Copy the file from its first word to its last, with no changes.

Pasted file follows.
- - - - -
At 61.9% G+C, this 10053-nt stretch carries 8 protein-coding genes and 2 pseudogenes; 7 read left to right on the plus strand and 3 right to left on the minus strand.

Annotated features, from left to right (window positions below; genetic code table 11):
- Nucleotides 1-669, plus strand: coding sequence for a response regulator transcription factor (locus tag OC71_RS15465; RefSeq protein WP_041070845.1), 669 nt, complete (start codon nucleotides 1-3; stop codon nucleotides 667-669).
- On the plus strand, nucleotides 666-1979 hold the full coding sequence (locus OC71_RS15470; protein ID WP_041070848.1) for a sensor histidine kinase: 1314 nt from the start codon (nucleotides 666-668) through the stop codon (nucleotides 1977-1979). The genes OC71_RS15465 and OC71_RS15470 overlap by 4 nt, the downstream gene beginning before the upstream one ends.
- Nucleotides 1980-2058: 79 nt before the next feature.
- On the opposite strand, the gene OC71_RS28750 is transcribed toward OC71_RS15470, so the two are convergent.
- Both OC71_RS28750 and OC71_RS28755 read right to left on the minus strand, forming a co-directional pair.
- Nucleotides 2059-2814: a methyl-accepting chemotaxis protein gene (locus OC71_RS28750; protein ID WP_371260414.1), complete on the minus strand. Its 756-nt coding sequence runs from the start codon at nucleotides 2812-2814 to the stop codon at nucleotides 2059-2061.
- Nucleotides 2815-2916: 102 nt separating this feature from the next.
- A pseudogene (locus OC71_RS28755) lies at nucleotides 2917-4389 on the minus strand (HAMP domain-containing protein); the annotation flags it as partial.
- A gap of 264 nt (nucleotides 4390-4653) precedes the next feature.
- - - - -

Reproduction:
At 61.9% G+C, this 10053-nt stretch carries 8 protein-coding genes and 2 pseudogenes; 7 read left to right on the plus strand and 3 right to left on the minus strand.

Annotated features, from left to right (window positions below; genetic code table 11):
- Nucleotides 1-669, plus strand: coding sequence for a response regulator transcription factor (locus tag OC71_RS15465; RefSeq protein WP_041070845.1), 669 nt, complete (start codon nucleotides 1-3; stop codon nucleotides 667-669).
- On the plus strand, nucleotides 666-1979 hold the full coding sequence (locus OC71_RS15470; protein ID WP_041070848.1) for a sensor histidine kinase: 1314 nt from the start codon (nucleotides 666-668) through the stop codon (nucleotides 1977-1979). The genes OC71_RS15465 and OC71_RS15470 overlap by 4 nt, the downstream gene beginning before the upstream one ends.
- Nucleotides 1980-2058: 79 nt before the next feature.
- On the opposite strand, the gene OC71_RS28750 is transcribed toward OC71_RS15470, so the two are convergent.
- Both OC71_RS28750 and OC71_RS28755 read right to left on the minus strand, forming a co-directional pair.
- Nucleotides 2059-2814: a methyl-accepting chemotaxis protein gene (locus OC71_RS28750; protein ID WP_371260414.1), complete on the minus strand. Its 756-nt coding sequence runs from the start codon at nucleotides 2812-2814 to the stop codon at nucleotides 2059-2061.
- Nucleotides 2815-2916: 102 nt separating this feature from the next.
- A pseudogene (locus OC71_RS28755) lies at nucleotides 2917-4389 on the minus strand (HAMP domain-containing protein); the annotation flags it as partial.
- A gap of 264 nt (nucleotides 4390-4653) precedes the next feature.